By now, you’ve heard about antioxidants in skin care. You’ve heard that free radicals damage skin structures, cause skin aging and even skin cancer. You’ve also heard that antioxidants neutralize free radicals to help mitigate this cellular and molecular damage.
You also see products listed as containing antioxidants, but….
Are they all that good?
Which antioxidants are best?
How do you wisely pick from the many options available so that your time and money are well-focused?
Green tea antioxidants are part of an antioxidant group called polyphenols.
They come from plants and have conclusively been scientifically-proven to provide profound, beneficial effects on skin.
You can obtain polyphenol antioxidants by eating and drinking foods that contain these polyphenols – and you should eat and drink them in abundance. You can also super load your skin with them by applying high concentration polyphenol products to your skin. In fact, this is where state of the art is going in skin care – topical antioxidants to help reduce UV-induced skin damage, acne, sebum production, and more.
I follow the science which is why many of my skin care products contain pure, stable and pharmaceutical-grade polyphenol antioxidants extracted from green tea. The products with what I consider to be astronomically-high concentrations are “must-have” products for people who want to maximally benefit from to ultra-high concentration green tea skin care. They include:
- Retinol Night Creams, made with the same high concentration of green tea as the Green Tea Antioxidant Skin Therapy. Retinol Night Cream can be used at night and Green Tea during the day.
- Advanced Corrective Eye Cream can be layered around the eye area during the day and night to gain additive benefits of arnica for dark circles and retinol for those not wanting to add total face retinol as an ingredient in their routine.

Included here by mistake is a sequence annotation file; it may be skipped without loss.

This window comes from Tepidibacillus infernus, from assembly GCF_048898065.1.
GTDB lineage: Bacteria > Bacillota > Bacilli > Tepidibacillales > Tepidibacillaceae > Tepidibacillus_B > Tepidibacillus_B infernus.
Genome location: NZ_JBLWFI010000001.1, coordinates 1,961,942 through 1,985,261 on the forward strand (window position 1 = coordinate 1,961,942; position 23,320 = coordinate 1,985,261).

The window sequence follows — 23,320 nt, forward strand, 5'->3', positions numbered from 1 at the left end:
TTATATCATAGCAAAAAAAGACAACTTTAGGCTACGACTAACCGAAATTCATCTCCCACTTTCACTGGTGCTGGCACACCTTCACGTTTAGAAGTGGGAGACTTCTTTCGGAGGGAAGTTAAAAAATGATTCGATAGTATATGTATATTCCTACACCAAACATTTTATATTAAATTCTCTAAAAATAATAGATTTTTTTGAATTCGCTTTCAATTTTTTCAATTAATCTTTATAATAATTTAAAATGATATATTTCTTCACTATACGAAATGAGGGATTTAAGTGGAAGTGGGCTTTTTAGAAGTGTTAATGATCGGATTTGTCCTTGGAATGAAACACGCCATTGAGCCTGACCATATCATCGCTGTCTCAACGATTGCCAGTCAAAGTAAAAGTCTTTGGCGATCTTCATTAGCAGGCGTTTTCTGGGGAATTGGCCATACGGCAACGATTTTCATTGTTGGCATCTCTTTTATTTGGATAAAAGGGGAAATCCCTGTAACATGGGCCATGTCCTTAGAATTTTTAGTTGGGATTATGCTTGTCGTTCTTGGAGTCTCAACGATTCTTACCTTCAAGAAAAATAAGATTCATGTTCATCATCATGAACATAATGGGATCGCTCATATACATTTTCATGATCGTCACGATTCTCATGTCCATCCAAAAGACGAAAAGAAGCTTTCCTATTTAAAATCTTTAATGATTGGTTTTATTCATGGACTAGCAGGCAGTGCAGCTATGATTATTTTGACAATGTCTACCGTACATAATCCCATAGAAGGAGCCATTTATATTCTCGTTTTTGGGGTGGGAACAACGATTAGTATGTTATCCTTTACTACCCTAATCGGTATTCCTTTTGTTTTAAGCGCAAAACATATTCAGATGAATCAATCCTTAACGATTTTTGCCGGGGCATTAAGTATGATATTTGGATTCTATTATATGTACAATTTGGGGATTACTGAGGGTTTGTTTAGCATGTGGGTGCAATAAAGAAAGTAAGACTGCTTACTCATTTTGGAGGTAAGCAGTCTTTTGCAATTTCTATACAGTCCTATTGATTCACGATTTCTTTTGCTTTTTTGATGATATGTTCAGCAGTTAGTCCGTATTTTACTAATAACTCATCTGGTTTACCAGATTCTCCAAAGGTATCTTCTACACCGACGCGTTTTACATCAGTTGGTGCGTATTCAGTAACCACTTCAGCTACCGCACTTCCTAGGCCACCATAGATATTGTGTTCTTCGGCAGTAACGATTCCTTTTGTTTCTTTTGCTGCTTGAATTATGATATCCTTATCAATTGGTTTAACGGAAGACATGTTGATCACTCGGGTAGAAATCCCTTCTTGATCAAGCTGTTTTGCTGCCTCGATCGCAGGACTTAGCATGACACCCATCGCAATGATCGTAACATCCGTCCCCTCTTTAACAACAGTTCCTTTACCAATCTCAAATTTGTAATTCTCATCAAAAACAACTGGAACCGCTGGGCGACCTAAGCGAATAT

What are the essential facts that you need to know about polyphenol antioxidants?
Polyphenol antioxidants are found in many plant foods including fruits, veggies, chocolate, coffee, wine, tea, berries (like blue berries), turmeric, pomegranate, grapes, broccoli, soy, seeds like flax, and even in some barks. The possibilities for topical application are endless – and often limited by inherent pigment, antioxidant stability in a preparation, allergenicity or irritancy when applied to skin and overall cosmetic acceptability.
For example, who wants stainingly-bright pomegranate magenta, tomato red, or turmeric yellow skin cream?
Green tea is gently-colored, packed with the right polyphenol antioxidants and lends itself to purification and concentration. It also has a track record of excellent, scientific evidence outlining its benefits to your skin when applied topically. As antioxidants in skin care go, I feel that green tea is on the top. I wear it on my own face daily and I’m drinking a cup of hot green tea as I type this article.
Recent studies have shown that polyphenol antioxidants have antineoplastic (anti-cancer), anti-inflammatory, antimicrobial (including the bacteria P. acnes that plays a role in acne), anti-acne (in ways beyond P. acnes reduction), and sebum-reducing properties for skin. They have also been shown to help protect skin from UV radiation damage.
Of the different, green tea antioxidant polyphenol compounds, you want epigallocatechin-3-gallate (EGCG). This is the one shown to have the most beneficial health effects on skin.
EGCG in particular has been studied in the inflammatory cascade leading to acne and shown benefit.
The beneficial role of EGCG from green tea in reducing the incidence of skin cancer is well established. In a review article on green tea in the Journal of the American Academy of Dermatology, the author states,